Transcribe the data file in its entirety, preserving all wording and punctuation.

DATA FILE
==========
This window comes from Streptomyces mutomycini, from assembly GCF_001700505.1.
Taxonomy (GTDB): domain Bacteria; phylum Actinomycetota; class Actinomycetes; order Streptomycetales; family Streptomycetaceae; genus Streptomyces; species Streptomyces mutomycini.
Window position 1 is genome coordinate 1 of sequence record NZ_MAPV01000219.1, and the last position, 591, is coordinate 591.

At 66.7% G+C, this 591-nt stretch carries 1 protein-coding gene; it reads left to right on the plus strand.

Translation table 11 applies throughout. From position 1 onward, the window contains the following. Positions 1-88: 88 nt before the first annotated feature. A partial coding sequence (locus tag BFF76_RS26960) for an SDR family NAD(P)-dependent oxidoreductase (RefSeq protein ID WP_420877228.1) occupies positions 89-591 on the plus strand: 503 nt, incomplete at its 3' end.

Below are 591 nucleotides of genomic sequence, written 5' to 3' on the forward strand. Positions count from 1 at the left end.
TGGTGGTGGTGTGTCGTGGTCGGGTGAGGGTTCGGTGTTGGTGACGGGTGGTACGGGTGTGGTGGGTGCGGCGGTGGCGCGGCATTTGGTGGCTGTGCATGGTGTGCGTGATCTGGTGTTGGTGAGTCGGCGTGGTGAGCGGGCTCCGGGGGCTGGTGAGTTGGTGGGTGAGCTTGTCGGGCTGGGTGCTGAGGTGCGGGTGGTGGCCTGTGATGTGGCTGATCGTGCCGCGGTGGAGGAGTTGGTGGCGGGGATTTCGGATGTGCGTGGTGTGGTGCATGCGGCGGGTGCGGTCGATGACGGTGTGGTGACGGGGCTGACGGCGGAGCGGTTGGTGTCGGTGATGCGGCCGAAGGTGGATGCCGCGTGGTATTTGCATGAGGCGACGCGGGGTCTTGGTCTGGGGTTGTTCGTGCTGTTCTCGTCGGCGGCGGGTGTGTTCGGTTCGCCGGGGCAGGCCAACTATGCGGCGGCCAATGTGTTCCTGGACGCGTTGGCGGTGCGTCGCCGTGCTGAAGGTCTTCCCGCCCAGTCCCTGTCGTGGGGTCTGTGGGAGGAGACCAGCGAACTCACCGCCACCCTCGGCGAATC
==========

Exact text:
This window comes from Streptomyces mutomycini, from assembly GCF_001700505.1.
Taxonomy (GTDB): domain Bacteria; phylum Actinomycetota; class Actinomycetes; order Streptomycetales; family Streptomycetaceae; genus Streptomyces; species Streptomyces mutomycini.
Window position 1 is genome coordinate 1 of sequence record NZ_MAPV01000219.1, and the last position, 591, is coordinate 591.

At 66.7% G+C, this 591-nt stretch carries 1 protein-coding gene; it reads left to right on the plus strand.

Translation table 11 applies throughout. From position 1 onward, the window contains the following. Positions 1-88: 88 nt before the first annotated feature. A partial coding sequence (locus tag BFF76_RS26960) for an SDR family NAD(P)-dependent oxidoreductase (RefSeq protein ID WP_420877228.1) occupies positions 89-591 on the plus strand: 503 nt, incomplete at its 3' end.

Below are 591 nucleotides of genomic sequence, written 5' to 3' on the forward strand. Positions count from 1 at the left end.
TGGTGGTGGTGTGTCGTGGTCGGGTGAGGGTTCGGTGTTGGTGACGGGTGGTACGGGTGTGGTGGGTGCGGCGGTGGCGCGGCATTTGGTGGCTGTGCATGGTGTGCGTGATCTGGTGTTGGTGAGTCGGCGTGGTGAGCGGGCTCCGGGGGCTGGTGAGTTGGTGGGTGAGCTTGTCGGGCTGGGTGCTGAGGTGCGGGTGGTGGCCTGTGATGTGGCTGATCGTGCCGCGGTGGAGGAGTTGGTGGCGGGGATTTCGGATGTGCGTGGTGTGGTGCATGCGGCGGGTGCGGTCGATGACGGTGTGGTGACGGGGCTGACGGCGGAGCGGTTGGTGTCGGTGATGCGGCCGAAGGTGGATGCCGCGTGGTATTTGCATGAGGCGACGCGGGGTCTTGGTCTGGGGTTGTTCGTGCTGTTCTCGTCGGCGGCGGGTGTGTTCGGTTCGCCGGGGCAGGCCAACTATGCGGCGGCCAATGTGTTCCTGGACGCGTTGGCGGTGCGTCGCCGTGCTGAAGGTCTTCCCGCCCAGTCCCTGTCGTGGGGTCTGTGGGAGGAGACCAGCGAACTCACCGCCACCCTCGGCGAATC